As a result, the violence that Donne wishes for God to enact on him serves as a form of “preparation” (Martin 351) which he requires of himself in order to receive God’s grace. The concept of “preparation” plays an important role in the lives of believers who are deeply anxious over their eternal salvation (351). William Perkins notes that “man, although totally depraved, might nevertheless predispose or ‘prepare’ himself for saving grace” (qtd. in Martin 351). The plea for self-mortification and violence in “Batter My Heart, Three Person’d God” therefore draws back to the Hebraic teachings to “prepare the heart to reconcile and return to God.” (351)

        Donne’s willful ‘preparation’ of his soul surfaces explicitly in “Hymn to God, My God, in My Sickness”, where he foregrounds a conditional cause-and-effect relationship between his time on earth and in heaven, thus suggesting a strong desire to contribute to his own salvation. The poem opens with “Since I am coming to that holy room” (Donne 1), which reflects Donne’s acceptance of his predestined status as an elect for heaven, the certainty of tone in “I am coming” (Donne 1) also confirming his belief in predestination. However, the word “since”, which opens the poem as a conjunction already presupposes a conditional clause – “Since I am coming to that holy room” (1) (with “holy room” as a metaphor for heaven), Donne wants to be “made thy music” (3). He feels that his salvation is conditional, that because he is granted eternal life in heaven, he has to become an instrument of God. The concept of “preparation” (Martin 351) as mentioned before, is also reminiscently seen in the fourth and fifth line of the first stanza:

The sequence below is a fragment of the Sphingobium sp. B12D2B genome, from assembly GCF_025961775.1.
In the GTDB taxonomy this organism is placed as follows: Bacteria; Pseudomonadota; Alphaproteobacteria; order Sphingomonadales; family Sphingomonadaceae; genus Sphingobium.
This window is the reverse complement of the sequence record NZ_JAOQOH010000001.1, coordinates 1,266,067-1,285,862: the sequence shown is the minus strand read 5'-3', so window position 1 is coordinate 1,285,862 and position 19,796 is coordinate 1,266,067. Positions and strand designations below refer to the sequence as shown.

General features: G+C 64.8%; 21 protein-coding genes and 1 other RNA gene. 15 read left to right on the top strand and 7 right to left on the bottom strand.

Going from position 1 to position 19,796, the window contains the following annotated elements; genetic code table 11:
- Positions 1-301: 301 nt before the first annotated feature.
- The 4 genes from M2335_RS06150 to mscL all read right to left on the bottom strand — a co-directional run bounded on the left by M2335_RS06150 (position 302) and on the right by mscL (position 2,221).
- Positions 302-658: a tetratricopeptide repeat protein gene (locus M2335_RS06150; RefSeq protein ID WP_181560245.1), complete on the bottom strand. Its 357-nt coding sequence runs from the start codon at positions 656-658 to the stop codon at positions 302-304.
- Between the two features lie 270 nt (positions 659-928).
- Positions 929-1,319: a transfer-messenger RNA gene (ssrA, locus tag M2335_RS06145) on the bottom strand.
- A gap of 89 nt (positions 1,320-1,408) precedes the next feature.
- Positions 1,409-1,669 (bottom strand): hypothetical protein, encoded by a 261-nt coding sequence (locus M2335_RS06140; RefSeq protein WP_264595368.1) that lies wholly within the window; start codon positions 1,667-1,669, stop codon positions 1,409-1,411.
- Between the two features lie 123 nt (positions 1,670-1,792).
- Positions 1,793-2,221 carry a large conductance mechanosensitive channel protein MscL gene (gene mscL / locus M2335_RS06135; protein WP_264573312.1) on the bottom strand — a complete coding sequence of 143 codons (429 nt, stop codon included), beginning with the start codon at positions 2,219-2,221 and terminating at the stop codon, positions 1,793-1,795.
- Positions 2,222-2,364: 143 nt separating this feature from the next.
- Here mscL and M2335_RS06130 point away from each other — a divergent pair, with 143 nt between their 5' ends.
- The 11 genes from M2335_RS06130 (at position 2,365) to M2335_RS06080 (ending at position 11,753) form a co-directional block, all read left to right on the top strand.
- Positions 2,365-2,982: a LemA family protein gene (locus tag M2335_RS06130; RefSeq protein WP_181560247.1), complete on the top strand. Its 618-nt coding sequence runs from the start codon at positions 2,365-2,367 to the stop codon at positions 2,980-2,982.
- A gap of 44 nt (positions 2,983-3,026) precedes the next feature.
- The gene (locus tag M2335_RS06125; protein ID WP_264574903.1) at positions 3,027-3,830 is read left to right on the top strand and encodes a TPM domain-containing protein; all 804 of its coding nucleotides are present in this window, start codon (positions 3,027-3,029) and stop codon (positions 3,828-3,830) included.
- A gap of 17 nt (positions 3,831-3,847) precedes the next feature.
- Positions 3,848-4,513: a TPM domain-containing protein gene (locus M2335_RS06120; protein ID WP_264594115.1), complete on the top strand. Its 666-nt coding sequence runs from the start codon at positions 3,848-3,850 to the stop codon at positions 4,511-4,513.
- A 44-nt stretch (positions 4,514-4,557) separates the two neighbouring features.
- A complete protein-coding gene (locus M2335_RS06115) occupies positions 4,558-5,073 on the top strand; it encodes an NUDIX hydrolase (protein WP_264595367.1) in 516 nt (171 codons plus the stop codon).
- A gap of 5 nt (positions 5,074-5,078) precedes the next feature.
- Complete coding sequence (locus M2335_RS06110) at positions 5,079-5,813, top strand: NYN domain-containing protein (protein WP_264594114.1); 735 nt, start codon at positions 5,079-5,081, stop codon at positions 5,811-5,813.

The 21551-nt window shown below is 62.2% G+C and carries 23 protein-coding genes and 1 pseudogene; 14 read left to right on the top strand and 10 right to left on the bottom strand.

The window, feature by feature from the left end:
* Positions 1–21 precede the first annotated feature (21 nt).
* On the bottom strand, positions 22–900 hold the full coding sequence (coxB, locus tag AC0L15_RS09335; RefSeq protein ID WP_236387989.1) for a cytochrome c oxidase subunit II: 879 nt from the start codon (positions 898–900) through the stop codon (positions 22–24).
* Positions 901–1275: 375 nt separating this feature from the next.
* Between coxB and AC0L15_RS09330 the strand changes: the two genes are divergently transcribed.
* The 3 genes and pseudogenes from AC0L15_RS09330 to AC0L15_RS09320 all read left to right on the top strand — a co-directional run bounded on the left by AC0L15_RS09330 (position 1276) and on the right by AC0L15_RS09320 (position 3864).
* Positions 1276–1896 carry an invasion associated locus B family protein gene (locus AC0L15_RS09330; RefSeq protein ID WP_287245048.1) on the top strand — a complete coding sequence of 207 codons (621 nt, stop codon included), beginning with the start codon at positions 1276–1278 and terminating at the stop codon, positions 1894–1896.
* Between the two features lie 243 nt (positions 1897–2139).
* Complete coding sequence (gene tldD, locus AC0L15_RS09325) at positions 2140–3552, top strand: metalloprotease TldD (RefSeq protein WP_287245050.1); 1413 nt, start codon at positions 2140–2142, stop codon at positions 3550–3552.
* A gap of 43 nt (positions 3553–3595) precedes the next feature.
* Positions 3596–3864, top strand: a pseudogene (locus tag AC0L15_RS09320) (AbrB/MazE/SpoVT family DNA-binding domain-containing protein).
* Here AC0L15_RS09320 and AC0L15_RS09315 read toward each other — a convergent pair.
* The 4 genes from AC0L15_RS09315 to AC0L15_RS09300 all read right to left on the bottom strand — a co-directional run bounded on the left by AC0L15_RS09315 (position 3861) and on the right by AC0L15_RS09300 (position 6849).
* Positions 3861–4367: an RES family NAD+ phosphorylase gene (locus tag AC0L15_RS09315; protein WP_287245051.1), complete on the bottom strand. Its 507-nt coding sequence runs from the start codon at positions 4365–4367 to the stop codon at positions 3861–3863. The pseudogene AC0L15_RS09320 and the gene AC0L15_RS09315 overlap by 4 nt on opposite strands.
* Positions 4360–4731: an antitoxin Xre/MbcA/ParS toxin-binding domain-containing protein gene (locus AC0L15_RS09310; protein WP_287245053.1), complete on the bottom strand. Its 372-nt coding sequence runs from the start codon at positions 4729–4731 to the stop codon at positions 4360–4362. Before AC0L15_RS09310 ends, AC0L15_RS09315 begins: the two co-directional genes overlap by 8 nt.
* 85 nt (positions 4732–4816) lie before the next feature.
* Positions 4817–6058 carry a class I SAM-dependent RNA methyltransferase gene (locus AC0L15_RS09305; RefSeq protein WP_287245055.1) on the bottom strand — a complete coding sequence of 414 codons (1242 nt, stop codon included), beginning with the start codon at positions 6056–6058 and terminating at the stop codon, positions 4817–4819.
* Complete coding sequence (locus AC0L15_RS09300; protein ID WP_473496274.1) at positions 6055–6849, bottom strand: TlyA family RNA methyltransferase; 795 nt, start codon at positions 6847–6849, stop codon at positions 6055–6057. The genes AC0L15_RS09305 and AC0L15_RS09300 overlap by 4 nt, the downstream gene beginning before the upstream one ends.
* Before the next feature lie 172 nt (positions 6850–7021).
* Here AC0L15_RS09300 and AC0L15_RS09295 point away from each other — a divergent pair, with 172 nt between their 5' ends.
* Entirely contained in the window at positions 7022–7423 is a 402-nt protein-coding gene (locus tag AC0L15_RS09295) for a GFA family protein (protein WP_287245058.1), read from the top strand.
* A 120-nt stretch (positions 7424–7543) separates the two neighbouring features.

I tune the instrument here at the door,
                        And what I must do then think here before. (4-5)